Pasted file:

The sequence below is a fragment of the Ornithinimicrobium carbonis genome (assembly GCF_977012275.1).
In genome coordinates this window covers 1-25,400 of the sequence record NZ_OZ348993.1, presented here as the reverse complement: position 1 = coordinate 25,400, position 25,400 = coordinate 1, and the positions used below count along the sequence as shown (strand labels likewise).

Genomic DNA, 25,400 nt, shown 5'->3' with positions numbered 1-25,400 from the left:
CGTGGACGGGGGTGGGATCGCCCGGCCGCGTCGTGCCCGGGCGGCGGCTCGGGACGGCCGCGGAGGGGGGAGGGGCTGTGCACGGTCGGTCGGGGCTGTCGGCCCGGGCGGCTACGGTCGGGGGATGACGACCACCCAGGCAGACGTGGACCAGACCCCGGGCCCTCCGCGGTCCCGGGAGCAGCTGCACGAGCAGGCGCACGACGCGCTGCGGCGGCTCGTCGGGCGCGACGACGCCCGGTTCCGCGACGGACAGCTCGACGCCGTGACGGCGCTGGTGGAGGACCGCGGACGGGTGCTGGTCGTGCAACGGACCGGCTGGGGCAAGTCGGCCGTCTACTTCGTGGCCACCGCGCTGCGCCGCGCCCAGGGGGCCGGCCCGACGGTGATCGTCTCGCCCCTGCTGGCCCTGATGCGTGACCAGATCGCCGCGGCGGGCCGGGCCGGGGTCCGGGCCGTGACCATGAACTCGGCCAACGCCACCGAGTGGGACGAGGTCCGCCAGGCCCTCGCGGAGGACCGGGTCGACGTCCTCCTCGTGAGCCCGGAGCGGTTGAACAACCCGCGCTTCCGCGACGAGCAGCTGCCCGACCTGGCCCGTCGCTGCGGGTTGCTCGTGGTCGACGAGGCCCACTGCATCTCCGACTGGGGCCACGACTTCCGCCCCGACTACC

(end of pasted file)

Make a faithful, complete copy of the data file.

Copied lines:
The sequence below is a fragment of the Ornithinimicrobium carbonis genome (assembly GCF_977012275.1).
In genome coordinates this window covers 1-25,400 of the sequence record NZ_OZ348993.1, presented here as the reverse complement: position 1 = coordinate 25,400, position 25,400 = coordinate 1, and the positions used below count along the sequence as shown (strand labels likewise).

Genomic DNA, 25,400 nt, shown 5'->3' with positions numbered 1-25,400 from the left:
CGTGGACGGGGGTGGGATCGCCCGGCCGCGTCGTGCCCGGGCGGCGGCTCGGGACGGCCGCGGAGGGGGGAGGGGCTGTGCACGGTCGGTCGGGGCTGTCGGCCCGGGCGGCTACGGTCGGGGGATGACGACCACCCAGGCAGACGTGGACCAGACCCCGGGCCCTCCGCGGTCCCGGGAGCAGCTGCACGAGCAGGCGCACGACGCGCTGCGGCGGCTCGTCGGGCGCGACGACGCCCGGTTCCGCGACGGACAGCTCGACGCCGTGACGGCGCTGGTGGAGGACCGCGGACGGGTGCTGGTCGTGCAACGGACCGGCTGGGGCAAGTCGGCCGTCTACTTCGTGGCCACCGCGCTGCGCCGCGCCCAGGGGGCCGGCCCGACGGTGATCGTCTCGCCCCTGCTGGCCCTGATGCGTGACCAGATCGCCGCGGCGGGCCGGGCCGGGGTCCGGGCCGTGACCATGAACTCGGCCAACGCCACCGAGTGGGACGAGGTCCGCCAGGCCCTCGCGGAGGACCGGGTCGACGTCCTCCTCGTGAGCCCGGAGCGGTTGAACAACCCGCGCTTCCGCGACGAGCAGCTGCCCGACCTGGCCCGTCGCTGCGGGTTGCTCGTGGTCGACGAGGCCCACTGCATCTCCGACTGGGGCCACGACTTCCGCCCCGACTACC